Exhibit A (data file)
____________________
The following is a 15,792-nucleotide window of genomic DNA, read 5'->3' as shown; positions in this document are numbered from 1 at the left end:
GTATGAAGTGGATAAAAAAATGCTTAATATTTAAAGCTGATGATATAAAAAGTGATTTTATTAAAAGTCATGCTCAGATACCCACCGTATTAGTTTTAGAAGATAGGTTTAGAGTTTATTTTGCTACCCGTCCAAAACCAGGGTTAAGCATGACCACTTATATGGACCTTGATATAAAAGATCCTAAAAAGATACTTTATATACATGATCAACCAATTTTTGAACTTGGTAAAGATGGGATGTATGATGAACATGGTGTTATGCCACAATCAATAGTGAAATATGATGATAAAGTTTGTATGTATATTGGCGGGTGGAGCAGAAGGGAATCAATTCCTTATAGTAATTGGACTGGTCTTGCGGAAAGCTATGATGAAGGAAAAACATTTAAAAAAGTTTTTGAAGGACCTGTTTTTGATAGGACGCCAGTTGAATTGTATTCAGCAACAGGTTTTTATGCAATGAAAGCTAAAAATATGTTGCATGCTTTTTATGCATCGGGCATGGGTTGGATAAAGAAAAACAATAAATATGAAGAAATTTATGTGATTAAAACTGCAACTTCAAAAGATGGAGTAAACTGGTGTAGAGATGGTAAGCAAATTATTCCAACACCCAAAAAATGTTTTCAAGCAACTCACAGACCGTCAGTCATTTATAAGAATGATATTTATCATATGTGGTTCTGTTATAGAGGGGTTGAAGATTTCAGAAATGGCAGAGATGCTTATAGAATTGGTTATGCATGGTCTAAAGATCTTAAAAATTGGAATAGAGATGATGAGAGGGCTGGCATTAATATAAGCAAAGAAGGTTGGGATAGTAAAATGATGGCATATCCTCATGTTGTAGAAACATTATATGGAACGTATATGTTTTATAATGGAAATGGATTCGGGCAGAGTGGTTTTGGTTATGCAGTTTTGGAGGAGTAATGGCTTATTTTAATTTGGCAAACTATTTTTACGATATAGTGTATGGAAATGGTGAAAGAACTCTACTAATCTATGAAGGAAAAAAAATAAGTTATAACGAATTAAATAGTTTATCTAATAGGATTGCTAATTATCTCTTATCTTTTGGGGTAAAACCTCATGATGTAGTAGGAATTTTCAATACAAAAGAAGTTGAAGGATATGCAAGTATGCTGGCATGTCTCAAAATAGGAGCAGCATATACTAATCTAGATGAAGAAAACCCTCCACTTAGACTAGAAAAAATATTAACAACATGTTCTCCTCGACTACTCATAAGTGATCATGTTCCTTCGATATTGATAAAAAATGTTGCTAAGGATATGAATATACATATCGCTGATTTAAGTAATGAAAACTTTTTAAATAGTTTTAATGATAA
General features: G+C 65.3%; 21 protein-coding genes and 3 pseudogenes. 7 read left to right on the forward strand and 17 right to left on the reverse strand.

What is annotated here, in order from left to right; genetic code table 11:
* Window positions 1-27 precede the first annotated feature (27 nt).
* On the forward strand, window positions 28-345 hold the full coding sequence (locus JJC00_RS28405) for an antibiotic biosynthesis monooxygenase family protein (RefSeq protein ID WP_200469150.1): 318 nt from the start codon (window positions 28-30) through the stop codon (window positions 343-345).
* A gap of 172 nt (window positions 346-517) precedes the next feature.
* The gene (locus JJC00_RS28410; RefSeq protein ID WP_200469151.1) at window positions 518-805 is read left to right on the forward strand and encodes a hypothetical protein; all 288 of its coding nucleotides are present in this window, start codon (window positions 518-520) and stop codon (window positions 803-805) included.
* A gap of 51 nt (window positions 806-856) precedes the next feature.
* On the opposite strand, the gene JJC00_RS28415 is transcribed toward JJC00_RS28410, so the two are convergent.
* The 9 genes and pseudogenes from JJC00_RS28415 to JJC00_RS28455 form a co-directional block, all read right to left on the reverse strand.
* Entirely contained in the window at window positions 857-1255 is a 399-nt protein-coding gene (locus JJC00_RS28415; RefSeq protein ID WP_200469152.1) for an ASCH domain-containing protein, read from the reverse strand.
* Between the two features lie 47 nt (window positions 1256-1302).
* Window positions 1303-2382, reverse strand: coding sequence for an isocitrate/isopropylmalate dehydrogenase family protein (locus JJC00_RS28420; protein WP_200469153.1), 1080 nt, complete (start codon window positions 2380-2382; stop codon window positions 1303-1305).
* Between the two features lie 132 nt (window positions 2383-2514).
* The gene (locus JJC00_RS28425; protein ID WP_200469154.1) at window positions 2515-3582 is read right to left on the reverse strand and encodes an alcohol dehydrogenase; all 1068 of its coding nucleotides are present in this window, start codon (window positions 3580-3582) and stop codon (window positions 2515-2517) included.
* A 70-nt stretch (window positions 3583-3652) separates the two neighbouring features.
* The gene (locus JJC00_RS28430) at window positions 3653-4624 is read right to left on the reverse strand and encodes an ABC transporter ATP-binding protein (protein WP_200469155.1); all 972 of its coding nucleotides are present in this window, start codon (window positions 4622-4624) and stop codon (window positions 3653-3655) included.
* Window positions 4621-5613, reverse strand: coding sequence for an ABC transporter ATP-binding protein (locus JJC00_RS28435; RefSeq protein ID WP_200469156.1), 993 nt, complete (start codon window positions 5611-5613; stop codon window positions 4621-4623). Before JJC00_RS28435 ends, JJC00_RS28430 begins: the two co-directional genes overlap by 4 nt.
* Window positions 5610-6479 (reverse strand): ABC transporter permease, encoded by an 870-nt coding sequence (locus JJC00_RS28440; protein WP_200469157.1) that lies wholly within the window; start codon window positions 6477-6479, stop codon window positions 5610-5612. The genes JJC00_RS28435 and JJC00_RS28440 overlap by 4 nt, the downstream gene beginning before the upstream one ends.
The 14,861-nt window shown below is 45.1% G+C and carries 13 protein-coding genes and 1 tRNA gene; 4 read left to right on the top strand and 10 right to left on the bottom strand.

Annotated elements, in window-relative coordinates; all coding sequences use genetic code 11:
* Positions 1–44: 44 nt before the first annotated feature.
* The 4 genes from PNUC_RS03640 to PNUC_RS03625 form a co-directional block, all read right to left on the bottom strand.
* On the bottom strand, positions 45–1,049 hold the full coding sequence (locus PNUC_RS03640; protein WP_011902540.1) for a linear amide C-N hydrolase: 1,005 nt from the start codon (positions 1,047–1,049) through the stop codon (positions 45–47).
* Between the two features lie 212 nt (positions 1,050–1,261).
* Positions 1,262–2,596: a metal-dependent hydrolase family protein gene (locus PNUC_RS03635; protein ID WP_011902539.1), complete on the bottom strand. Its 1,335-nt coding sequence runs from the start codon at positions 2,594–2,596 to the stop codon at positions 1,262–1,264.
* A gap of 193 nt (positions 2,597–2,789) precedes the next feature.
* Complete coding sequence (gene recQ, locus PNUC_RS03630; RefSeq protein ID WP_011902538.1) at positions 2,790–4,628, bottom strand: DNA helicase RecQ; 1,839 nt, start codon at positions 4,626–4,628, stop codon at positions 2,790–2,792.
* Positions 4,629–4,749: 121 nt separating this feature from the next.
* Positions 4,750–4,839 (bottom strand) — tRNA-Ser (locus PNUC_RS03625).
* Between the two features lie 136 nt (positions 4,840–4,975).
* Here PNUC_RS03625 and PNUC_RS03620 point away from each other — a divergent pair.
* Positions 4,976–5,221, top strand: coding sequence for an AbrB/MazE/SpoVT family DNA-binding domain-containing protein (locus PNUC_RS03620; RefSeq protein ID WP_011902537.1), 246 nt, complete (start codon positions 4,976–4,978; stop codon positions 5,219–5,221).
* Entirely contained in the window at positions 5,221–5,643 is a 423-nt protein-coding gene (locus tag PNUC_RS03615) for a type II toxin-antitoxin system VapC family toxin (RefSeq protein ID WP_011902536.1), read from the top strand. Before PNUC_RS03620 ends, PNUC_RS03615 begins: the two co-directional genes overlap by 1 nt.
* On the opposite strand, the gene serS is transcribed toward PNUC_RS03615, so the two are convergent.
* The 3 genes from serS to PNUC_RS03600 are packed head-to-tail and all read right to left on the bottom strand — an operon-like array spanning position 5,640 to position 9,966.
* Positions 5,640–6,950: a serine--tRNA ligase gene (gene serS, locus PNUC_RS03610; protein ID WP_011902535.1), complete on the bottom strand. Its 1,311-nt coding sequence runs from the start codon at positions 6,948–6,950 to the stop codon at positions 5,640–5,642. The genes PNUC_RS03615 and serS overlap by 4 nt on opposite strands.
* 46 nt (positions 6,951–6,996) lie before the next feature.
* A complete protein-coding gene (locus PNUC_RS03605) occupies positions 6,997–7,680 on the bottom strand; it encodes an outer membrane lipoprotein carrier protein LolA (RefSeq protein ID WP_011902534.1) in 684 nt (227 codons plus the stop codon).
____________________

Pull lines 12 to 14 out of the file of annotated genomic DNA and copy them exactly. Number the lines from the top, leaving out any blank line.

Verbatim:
* Entirely contained in the window at window positions 857-1255 is a 399-nt protein-coding gene (locus JJC00_RS28415; RefSeq protein ID WP_200469152.1) for an ASCH domain-containing protein, read from the reverse strand.
* Between the two features lie 47 nt (window positions 1256-1302).
* Window positions 1303-2382, reverse strand: coding sequence for an isocitrate/isopropylmalate dehydrogenase family protein (locus JJC00_RS28420; protein WP_200469153.1), 1080 nt, complete (start codon window positions 2380-2382; stop codon window positions 1303-1305).